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How Uganda was well represented at UN General Assembly

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Added 18th October 2016 09:31 AM

Furthermore, the General Assembly is the main deliberative policy making and representative organ of the United Nations

How Uganda was well represented at UN General Assembly

Furthermore, the General Assembly is the main deliberative policy making and representative organ of the United Nations

By Amb. Kintu Nyago

Uganda was effectively represented at this year's 71st Session of the United Nations General Assembly, which started this September.

The month in which the United Nations General Assembly, with a membership of 193 countries, officially business begins. 

For a week, in September, these countries are represented in the General Assembly by their respective heads of state. This consolidates New York's position as the world's political capital. 

Furthermore, the General Assembly is the main deliberative policy making and representative organ of the United Nations. The theme of this year's heads of state high level debate was The Sustainable Development Goals: A universal push to transform our world. 

Uganda's delegation was led by President Yoweri Museveni.  The team included First Lady and Minister of Education, Janet Museveni, Disaster Preparedness's Eng Hillary Onek, Attorney General, William Byaruhanga, Trade and Industry minister, Amelia Kyambadde, Natonal Planning Authority's Dr. Kisamba Mugerwa and Foreign Affairs's Okello Oryem.

Museveni commended the Sustainable Development Goals (SDGs) for their deliberate attempt to create conditions where all the world's countries can benefit from global economic social interaction, unlike in the past, when only a few western countries were beneficiaries. He further linked the SDGs, to the NRM's identified "Ten Strategic Bottlenecks to Development" arguing that they had a lot in common. Highlighting, however, that his government had placed a high premium on tackling the challenges associated with tribal and religious chauvinism, this in addition to the promotion of national and regional integration for political stability and economic growth.

While during the high level summit on refugees, Museveni noted that Uganda has been hosting refugees since World War II when Polish refugees were taken to Kojja and Nyabyeya, in Mukono and Masindi districts respectively.

He pointed out that the NRM government accommodated refugees. Arguing, however, that the world community required to address the root causes of the conflicts, mainly based on ethnic and religious chauvinism that created forced migrations. He predicted that due to the instability in South Sudan, Uganda is likely to host up to 800,000 refugees by the end of 2016.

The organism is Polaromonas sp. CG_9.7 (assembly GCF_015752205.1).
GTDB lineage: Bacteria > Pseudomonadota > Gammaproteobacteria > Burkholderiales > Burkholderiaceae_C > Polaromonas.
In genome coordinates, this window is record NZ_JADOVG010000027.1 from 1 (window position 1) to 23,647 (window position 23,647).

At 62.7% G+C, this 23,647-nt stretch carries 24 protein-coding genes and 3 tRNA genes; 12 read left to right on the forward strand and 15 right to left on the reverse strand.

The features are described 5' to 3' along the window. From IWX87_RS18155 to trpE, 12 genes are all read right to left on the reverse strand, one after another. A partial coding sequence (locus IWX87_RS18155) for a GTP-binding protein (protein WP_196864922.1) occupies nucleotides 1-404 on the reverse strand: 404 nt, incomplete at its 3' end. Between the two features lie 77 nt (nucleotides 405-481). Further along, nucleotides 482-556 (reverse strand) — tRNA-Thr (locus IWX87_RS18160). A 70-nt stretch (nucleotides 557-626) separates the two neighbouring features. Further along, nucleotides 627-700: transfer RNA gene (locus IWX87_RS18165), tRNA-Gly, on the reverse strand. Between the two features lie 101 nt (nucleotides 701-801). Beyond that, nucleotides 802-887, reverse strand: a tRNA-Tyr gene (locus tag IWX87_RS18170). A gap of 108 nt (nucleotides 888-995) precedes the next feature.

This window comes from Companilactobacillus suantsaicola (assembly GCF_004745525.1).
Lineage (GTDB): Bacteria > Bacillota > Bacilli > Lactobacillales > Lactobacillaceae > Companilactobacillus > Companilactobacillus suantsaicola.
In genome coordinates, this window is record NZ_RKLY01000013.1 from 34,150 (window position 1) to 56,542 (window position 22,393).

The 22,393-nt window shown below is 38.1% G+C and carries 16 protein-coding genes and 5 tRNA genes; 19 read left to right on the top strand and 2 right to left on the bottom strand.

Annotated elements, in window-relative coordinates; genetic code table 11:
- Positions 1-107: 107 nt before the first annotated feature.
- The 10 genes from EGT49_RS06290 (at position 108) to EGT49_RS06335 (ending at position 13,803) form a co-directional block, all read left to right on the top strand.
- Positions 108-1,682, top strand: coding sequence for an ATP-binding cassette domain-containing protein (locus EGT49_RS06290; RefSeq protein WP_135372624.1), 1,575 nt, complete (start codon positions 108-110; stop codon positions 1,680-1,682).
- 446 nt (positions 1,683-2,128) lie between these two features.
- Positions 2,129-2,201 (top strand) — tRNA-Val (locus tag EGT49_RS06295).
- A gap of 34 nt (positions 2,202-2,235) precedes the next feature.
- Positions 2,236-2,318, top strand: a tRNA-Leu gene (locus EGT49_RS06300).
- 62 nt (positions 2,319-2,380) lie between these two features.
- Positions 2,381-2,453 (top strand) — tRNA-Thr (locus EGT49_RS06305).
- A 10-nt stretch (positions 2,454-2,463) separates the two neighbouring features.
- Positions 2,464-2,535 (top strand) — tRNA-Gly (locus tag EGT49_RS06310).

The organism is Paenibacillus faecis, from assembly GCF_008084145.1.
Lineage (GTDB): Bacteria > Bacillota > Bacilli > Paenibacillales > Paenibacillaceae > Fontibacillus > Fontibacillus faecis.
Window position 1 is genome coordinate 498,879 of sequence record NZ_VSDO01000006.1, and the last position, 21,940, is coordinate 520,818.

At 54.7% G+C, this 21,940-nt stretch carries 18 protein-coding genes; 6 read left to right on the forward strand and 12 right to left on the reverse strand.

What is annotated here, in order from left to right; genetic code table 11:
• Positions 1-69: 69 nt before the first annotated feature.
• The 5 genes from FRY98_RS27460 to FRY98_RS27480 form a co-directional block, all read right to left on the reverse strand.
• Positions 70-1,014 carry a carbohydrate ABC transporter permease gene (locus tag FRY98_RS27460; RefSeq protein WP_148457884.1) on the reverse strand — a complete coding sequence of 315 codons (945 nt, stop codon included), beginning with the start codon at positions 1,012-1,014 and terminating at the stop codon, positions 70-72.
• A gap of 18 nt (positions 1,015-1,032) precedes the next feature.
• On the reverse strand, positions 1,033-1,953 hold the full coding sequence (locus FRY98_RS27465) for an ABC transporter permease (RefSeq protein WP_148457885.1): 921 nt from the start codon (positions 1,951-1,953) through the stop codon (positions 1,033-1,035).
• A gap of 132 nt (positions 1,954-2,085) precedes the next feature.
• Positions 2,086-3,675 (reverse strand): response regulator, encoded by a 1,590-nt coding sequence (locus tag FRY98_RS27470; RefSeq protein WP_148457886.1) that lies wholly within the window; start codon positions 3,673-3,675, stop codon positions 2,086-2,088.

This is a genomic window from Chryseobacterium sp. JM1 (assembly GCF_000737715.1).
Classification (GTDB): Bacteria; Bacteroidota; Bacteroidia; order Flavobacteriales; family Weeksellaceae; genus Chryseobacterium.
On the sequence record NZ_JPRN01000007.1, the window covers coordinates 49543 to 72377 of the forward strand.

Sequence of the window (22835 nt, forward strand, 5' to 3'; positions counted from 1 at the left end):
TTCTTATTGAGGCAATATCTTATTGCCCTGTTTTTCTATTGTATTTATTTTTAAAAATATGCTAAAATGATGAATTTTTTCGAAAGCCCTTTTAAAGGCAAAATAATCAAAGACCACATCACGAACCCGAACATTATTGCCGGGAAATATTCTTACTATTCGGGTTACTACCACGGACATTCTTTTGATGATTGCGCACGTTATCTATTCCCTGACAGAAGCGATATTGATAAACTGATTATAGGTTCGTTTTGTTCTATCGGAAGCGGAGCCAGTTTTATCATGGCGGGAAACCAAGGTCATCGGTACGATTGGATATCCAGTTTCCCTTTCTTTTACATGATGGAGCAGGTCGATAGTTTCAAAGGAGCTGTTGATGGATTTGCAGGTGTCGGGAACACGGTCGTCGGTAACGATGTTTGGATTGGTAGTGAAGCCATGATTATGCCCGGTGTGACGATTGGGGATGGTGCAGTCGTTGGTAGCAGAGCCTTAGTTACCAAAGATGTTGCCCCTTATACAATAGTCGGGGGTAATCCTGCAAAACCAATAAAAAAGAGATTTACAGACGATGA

Museveni also attended the US-Africa Business Forum, hosted by President Barack Obama and organised by New York's former Mayor, billionaire Michael Bloomberg and the US Department of Commerce. Its core theme was "Strengthening Trade and Financial ties between the US and Africa".  He used this forum to effectively promote Uganda as a prime, investment friendly destination. Resolving the conflict in South Sudan was high on Uganda's agenda. Consequently President Museveni held a cordial and fruitful consultative meeting with South Sudan's First Vice President, Taban Deng and his delegation.  In addition, Okello Oryem represented Uganda at a high level meeting organised by the UN Secretary General to boost a political solution to the South Sudan conflict.

This meeting was also attended by Botswana's former President Festus Mogae, who is the chairman of the South Sudan Joint Monitoring and Evaluation Commission and Mali's former Head of State, Alpha Konare, the African Union Representative on South Sudan. And was chaired by the UN Deputy Secretary General, Jan Elliasson. 

 

In this high level forum, Uganda's consistent position on South Sudan, as articulated by President Museveni, that emphasises the need to resolve this conflict through political options that are informed by the IGAD Accord, was roundly appreciated by other delegates, including the United States  Ambassador, Samantha Power.

Oryem also attended a meeting on the conflict in Burundi, organised by the Netherlands Minister of Foreign Affairs, Bert Koenders. Others in attendance were the foreign ministers of Tanzania and Burundi. He also met with the Polisario's Minister of Foreign Affairs, Mohamed Salek, re-instating Uganda's support for the people of Western Sahara's struggle for independence. Meetings were also held with senior United Nations officials on the retention and future expansion of the United Nations Entebbe Regional Service Centre and Logistics Base. 

The writer is an Ambassador and Uganda's Deputy Permanent Representative to the United Nations

 

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